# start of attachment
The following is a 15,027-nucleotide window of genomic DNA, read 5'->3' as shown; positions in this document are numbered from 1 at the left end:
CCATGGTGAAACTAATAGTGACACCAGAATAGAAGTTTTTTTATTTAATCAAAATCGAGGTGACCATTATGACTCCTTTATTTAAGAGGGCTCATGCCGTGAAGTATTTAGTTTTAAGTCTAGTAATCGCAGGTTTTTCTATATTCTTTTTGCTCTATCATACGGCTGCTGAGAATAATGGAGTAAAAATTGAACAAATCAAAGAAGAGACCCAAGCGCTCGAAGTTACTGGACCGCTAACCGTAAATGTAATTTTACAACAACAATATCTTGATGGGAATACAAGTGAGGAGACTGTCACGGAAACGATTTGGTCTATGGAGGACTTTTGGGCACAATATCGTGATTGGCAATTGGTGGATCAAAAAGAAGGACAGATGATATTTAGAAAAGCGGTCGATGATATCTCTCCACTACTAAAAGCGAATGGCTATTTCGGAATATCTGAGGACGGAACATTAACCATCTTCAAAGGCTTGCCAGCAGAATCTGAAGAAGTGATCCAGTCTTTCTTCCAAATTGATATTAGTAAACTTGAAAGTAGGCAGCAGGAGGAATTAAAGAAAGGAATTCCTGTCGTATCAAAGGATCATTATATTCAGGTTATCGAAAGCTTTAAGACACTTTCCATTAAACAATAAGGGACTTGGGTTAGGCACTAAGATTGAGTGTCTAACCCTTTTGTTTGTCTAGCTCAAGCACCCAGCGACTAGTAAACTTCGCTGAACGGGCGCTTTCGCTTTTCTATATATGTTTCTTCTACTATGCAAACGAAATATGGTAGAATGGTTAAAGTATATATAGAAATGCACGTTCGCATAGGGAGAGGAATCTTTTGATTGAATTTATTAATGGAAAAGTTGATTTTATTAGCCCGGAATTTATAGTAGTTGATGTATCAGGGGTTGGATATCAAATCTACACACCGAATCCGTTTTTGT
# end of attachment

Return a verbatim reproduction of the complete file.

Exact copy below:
The following is a 15,027-nucleotide window of genomic DNA, read 5'->3' as shown; positions in this document are numbered from 1 at the left end:
CCATGGTGAAACTAATAGTGACACCAGAATAGAAGTTTTTTTATTTAATCAAAATCGAGGTGACCATTATGACTCCTTTATTTAAGAGGGCTCATGCCGTGAAGTATTTAGTTTTAAGTCTAGTAATCGCAGGTTTTTCTATATTCTTTTTGCTCTATCATACGGCTGCTGAGAATAATGGAGTAAAAATTGAACAAATCAAAGAAGAGACCCAAGCGCTCGAAGTTACTGGACCGCTAACCGTAAATGTAATTTTACAACAACAATATCTTGATGGGAATACAAGTGAGGAGACTGTCACGGAAACGATTTGGTCTATGGAGGACTTTTGGGCACAATATCGTGATTGGCAATTGGTGGATCAAAAAGAAGGACAGATGATATTTAGAAAAGCGGTCGATGATATCTCTCCACTACTAAAAGCGAATGGCTATTTCGGAATATCTGAGGACGGAACATTAACCATCTTCAAAGGCTTGCCAGCAGAATCTGAAGAAGTGATCCAGTCTTTCTTCCAAATTGATATTAGTAAACTTGAAAGTAGGCAGCAGGAGGAATTAAAGAAAGGAATTCCTGTCGTATCAAAGGATCATTATATTCAGGTTATCGAAAGCTTTAAGACACTTTCCATTAAACAATAAGGGACTTGGGTTAGGCACTAAGATTGAGTGTCTAACCCTTTTGTTTGTCTAGCTCAAGCACCCAGCGACTAGTAAACTTCGCTGAACGGGCGCTTTCGCTTTTCTATATATGTTTCTTCTACTATGCAAACGAAATATGGTAGAATGGTTAAAGTATATATAGAAATGCACGTTCGCATAGGGAGAGGAATCTTTTGATTGAATTTATTAATGGAAAAGTTGATTTTATTAGCCCGGAATTTATAGTAGTTGATGTATCAGGGGTTGGATATCAAATCTACACACCGAATCCGTTTTTGT